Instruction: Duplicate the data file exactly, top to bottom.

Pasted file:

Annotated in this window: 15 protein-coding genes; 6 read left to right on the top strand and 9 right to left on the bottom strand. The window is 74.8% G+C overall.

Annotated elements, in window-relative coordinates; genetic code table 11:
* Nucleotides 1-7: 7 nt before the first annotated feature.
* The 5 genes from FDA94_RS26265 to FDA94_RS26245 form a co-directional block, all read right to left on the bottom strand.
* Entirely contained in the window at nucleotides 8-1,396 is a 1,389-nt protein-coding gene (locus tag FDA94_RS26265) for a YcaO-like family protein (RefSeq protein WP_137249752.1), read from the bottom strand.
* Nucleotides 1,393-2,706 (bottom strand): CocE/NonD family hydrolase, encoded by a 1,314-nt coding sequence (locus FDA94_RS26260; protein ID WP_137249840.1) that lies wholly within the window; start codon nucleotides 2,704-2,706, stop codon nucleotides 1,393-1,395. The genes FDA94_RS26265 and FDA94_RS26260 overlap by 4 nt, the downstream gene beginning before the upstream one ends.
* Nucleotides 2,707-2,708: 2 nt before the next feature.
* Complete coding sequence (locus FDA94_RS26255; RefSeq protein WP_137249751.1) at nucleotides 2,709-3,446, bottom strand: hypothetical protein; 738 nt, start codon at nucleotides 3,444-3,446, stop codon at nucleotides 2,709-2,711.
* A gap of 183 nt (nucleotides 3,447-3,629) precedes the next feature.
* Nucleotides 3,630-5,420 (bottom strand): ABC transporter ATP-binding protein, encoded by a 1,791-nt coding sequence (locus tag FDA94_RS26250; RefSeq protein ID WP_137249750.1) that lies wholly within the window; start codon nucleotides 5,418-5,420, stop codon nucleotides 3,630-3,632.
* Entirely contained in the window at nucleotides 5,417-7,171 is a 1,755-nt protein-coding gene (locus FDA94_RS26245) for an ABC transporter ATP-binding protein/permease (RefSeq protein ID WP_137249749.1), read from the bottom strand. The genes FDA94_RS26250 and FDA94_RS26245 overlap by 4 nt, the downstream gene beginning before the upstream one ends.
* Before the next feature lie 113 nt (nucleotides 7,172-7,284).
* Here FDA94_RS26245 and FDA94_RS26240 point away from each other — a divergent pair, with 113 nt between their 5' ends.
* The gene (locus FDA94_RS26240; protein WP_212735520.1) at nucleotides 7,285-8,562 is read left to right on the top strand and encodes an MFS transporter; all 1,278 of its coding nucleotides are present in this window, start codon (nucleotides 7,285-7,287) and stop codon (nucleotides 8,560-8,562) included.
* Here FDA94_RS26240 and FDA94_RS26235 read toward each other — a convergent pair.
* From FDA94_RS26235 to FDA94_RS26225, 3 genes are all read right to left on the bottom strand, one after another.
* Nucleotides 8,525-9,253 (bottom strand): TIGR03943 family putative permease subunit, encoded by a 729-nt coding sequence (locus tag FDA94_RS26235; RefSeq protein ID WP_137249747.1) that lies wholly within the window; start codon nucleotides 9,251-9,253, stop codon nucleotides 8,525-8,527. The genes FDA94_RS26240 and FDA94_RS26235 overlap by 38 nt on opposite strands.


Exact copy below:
Annotated in this window: 15 protein-coding genes; 6 read left to right on the top strand and 9 right to left on the bottom strand. The window is 74.8% G+C overall.

Annotated elements, in window-relative coordinates; genetic code table 11:
* Nucleotides 1-7: 7 nt before the first annotated feature.
* The 5 genes from FDA94_RS26265 to FDA94_RS26245 form a co-directional block, all read right to left on the bottom strand.
* Entirely contained in the window at nucleotides 8-1,396 is a 1,389-nt protein-coding gene (locus tag FDA94_RS26265) for a YcaO-like family protein (RefSeq protein WP_137249752.1), read from the bottom strand.
* Nucleotides 1,393-2,706 (bottom strand): CocE/NonD family hydrolase, encoded by a 1,314-nt coding sequence (locus FDA94_RS26260; protein ID WP_137249840.1) that lies wholly within the window; start codon nucleotides 2,704-2,706, stop codon nucleotides 1,393-1,395. The genes FDA94_RS26265 and FDA94_RS26260 overlap by 4 nt, the downstream gene beginning before the upstream one ends.
* Nucleotides 2,707-2,708: 2 nt before the next feature.
* Complete coding sequence (locus FDA94_RS26255; RefSeq protein WP_137249751.1) at nucleotides 2,709-3,446, bottom strand: hypothetical protein; 738 nt, start codon at nucleotides 3,444-3,446, stop codon at nucleotides 2,709-2,711.
* A gap of 183 nt (nucleotides 3,447-3,629) precedes the next feature.
* Nucleotides 3,630-5,420 (bottom strand): ABC transporter ATP-binding protein, encoded by a 1,791-nt coding sequence (locus tag FDA94_RS26250; RefSeq protein ID WP_137249750.1) that lies wholly within the window; start codon nucleotides 5,418-5,420, stop codon nucleotides 3,630-3,632.
* Entirely contained in the window at nucleotides 5,417-7,171 is a 1,755-nt protein-coding gene (locus FDA94_RS26245) for an ABC transporter ATP-binding protein/permease (RefSeq protein ID WP_137249749.1), read from the bottom strand. The genes FDA94_RS26250 and FDA94_RS26245 overlap by 4 nt, the downstream gene beginning before the upstream one ends.
* Before the next feature lie 113 nt (nucleotides 7,172-7,284).
* Here FDA94_RS26245 and FDA94_RS26240 point away from each other — a divergent pair, with 113 nt between their 5' ends.
* The gene (locus FDA94_RS26240; protein WP_212735520.1) at nucleotides 7,285-8,562 is read left to right on the top strand and encodes an MFS transporter; all 1,278 of its coding nucleotides are present in this window, start codon (nucleotides 7,285-7,287) and stop codon (nucleotides 8,560-8,562) included.
* Here FDA94_RS26240 and FDA94_RS26235 read toward each other — a convergent pair.
* From FDA94_RS26235 to FDA94_RS26225, 3 genes are all read right to left on the bottom strand, one after another.
* Nucleotides 8,525-9,253 (bottom strand): TIGR03943 family putative permease subunit, encoded by a 729-nt coding sequence (locus tag FDA94_RS26235; RefSeq protein ID WP_137249747.1) that lies wholly within the window; start codon nucleotides 9,251-9,253, stop codon nucleotides 8,525-8,527. The genes FDA94_RS26240 and FDA94_RS26235 overlap by 38 nt on opposite strands.